Op-Ed: If We don’t get Vaccinated, Racism Wins and Families Suffer

By: Kam Buckner-IL House of Representatives

For over a year, the impact of the COVID-19 pandemic has fallen disproportionately on the Black community, with African Americans having a high percentage of coronavirus infections and deaths. There is a clear way to battle the virus and move forward from the pandemic through the use of safe and effective vaccines, but many of us in the Black community are hesitant to receive a vaccination against COVID-19, even though it greatly reduces the risk of hospitalization and death.  I can understand why, but our unexamined fear will only prevent us from protecting ourselves.

We know the long, complex history of our government using medical racism against us. Before it became a political catchphrase, we knew well and good about the horrors of the Tuskegee experiment, in which rural and mostly poor Black men infected with syphilis had treatment withheld from them for decades. We also know about the forced sterilization of Black women. And it’s not just ‘the past’. There are multiple ways in which medical racism still exists today. It is seen through the higher rates of maternal mortality for Black women, unequal access to health insurance, and the fact that African Americans are given all around worse care by doctors and nurses. All these factors and a lack of access to trusted primary care physicians hurt the ability to build trust in the health care system.

But here’s the thing: this COVID-19 pandemic is deadly, it’s getting ever-more contagious and it will be with us for some time. We have already suffered enough. If it didn’t take our families, it took our jobs. If we deny ourselves access to this life-saving vaccine, then the legacy of racism wins. We owe it to ourselves to protect ourselves. No vaccine is perfect, even the common ones we get as kids or every year for the flu. But the fact that we were able to create a vaccine that protects against hospitalization and death is a miracle.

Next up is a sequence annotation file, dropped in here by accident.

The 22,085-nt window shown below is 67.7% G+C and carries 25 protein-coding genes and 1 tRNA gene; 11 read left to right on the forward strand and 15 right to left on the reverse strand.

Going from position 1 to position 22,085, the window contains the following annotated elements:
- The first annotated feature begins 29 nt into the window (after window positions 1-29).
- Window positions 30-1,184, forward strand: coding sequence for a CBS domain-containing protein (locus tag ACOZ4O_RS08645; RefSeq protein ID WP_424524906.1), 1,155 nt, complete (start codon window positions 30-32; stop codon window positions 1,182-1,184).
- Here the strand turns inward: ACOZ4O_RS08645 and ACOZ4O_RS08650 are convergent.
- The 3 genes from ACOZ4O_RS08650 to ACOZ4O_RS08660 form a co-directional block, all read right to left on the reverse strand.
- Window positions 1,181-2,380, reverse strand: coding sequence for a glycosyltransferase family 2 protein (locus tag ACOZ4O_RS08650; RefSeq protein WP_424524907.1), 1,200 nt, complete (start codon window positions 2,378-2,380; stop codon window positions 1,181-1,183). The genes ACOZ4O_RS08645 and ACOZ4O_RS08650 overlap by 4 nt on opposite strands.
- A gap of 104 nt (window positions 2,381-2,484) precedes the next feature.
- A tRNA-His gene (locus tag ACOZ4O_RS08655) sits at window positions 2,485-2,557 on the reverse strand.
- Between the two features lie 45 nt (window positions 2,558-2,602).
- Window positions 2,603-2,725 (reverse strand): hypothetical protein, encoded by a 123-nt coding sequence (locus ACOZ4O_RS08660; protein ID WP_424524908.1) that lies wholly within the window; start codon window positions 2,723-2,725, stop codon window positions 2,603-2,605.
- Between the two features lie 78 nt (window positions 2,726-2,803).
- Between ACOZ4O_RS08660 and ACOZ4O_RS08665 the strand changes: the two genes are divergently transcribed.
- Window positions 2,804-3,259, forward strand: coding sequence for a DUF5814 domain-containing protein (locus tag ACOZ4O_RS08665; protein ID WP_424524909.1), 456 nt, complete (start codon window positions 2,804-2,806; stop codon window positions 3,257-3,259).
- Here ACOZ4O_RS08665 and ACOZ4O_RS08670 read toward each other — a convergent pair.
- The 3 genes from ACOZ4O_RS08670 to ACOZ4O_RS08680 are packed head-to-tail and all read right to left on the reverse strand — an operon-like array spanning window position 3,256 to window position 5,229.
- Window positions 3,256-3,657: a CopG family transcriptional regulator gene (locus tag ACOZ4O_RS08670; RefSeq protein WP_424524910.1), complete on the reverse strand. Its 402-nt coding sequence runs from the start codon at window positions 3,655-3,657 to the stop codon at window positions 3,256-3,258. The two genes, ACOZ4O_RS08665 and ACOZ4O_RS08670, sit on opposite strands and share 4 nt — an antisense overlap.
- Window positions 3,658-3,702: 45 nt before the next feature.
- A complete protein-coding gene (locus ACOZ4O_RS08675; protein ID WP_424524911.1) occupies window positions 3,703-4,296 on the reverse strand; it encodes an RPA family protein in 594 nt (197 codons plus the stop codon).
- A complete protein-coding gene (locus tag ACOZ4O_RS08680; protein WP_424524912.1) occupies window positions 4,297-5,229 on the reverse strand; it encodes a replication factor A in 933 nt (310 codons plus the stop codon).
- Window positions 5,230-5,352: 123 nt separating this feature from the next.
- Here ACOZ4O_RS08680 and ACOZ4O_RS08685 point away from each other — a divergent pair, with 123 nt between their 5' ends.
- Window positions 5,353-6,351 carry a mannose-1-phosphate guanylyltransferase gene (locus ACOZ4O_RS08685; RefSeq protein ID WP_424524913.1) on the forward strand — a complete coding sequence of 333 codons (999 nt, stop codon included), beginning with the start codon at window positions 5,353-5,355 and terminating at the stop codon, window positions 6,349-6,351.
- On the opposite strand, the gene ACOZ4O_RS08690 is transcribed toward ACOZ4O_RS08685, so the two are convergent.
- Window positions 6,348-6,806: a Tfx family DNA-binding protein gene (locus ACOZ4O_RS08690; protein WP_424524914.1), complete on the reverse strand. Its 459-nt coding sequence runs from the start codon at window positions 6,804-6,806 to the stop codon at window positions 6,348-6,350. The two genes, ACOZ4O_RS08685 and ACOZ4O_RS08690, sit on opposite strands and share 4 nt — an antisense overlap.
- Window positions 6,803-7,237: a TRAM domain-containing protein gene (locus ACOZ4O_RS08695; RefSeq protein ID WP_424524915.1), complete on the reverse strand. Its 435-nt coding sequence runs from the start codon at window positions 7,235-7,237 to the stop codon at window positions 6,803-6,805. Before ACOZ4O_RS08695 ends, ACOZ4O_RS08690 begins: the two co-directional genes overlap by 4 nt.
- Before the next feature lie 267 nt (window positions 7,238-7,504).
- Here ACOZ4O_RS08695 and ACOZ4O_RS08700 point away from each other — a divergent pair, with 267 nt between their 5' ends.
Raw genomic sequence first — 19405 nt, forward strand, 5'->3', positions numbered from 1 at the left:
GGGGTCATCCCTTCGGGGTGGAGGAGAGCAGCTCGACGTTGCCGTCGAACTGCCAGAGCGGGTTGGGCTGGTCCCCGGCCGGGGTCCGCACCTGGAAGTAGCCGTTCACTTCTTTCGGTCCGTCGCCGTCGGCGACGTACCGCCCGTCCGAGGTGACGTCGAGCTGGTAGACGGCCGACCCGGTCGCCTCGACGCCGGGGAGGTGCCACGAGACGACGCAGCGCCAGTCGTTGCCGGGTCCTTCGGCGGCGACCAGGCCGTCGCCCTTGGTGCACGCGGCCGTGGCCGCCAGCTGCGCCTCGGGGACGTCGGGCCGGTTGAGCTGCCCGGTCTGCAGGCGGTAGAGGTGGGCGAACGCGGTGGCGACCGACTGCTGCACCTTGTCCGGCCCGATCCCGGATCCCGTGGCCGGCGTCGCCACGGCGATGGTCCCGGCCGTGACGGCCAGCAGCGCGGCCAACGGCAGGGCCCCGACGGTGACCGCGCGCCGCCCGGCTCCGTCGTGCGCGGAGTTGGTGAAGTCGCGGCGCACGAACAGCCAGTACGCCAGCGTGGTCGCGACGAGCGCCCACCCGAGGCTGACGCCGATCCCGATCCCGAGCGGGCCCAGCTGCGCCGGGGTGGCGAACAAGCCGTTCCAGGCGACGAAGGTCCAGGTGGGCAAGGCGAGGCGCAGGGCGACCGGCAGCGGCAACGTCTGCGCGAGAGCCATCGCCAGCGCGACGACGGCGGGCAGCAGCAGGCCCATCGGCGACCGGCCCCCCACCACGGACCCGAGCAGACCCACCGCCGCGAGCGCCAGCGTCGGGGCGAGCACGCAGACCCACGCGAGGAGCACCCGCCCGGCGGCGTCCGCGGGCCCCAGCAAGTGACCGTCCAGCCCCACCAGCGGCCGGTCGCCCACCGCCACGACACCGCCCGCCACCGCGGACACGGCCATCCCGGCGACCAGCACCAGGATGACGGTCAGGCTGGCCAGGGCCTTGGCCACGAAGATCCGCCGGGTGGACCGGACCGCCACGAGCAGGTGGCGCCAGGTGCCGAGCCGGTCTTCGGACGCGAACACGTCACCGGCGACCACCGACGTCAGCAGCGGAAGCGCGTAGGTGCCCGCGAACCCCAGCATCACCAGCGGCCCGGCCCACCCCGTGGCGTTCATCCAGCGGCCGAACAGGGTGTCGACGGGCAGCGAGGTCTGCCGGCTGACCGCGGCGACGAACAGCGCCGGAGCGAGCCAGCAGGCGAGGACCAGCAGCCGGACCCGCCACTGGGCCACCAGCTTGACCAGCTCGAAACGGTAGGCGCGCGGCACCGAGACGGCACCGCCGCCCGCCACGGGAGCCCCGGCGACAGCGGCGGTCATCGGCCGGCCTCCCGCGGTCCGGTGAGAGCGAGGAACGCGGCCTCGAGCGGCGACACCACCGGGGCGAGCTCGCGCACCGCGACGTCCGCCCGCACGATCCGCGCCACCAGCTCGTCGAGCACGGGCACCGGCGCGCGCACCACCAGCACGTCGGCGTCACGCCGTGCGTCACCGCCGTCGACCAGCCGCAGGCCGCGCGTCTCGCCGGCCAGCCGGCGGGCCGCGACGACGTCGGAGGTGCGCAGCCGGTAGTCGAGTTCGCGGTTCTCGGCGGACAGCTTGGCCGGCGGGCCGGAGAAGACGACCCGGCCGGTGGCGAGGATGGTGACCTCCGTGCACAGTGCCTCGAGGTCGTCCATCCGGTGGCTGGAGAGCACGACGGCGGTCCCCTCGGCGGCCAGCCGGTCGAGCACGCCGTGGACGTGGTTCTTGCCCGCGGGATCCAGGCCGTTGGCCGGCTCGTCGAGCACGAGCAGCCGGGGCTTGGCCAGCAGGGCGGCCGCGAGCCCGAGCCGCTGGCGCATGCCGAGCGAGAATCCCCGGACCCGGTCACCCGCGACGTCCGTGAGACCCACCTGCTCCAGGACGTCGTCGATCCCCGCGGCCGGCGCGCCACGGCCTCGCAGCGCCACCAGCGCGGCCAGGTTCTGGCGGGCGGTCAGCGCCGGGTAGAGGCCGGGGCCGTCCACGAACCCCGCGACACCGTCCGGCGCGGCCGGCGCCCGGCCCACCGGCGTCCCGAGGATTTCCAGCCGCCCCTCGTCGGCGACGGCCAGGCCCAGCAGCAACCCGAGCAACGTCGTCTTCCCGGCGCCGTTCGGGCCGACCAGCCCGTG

And it was a miracle that was in-part created by a Black woman: Dr. Kizzmekia Corbett, one of the principal leaders for testing and verifying the safety of the Moderna vaccine. Led by her, Dr. Fauci, and other top scientists and doctors across the country, the COVID-19 vaccines were developed under ethical standards with some of the largest trials of any vaccines in history, with nationwide tracking for side effects to keep people safe as millions and millions take their dose.

It’s understandable why some are hesitant to get a COVID-19 vaccine, but if that hesitancy turns to resistance it will end up doing more harm to Black people and Black lives. Going back to history, one of the worst aspects of Tuskegee was that Black people in need of treatment were denied the potential to save their lives. Fast forward today, we’d be doing that to ourselves if we refused to take the COVID-19 vaccine.

Even with awareness of how the health care system has treated African Americans in the past and an understanding of the challenges of the present, I got vaccinated. I was able to get vaccinated thanks to the work of Black leaders like Dr. Corbett and I did it not only to protect myself, but to help protect my sister and my mother, two Black women who inspire me daily.

As a Black elected official who represents a predominantly Black constituency, I know there are many who are hesitant to get vaccinated, but if we deny ourselves the vaccine then we will condemn ourselves to unnecessary suffering, or even death.

If you believe that Black Lives Matter, then get vaccinated to help protect yourself and the lives of your family and friends. We’re dying without it. Please, get the shot.

Kam Buckner is a Democratic member of the Illinois House of Representatives 

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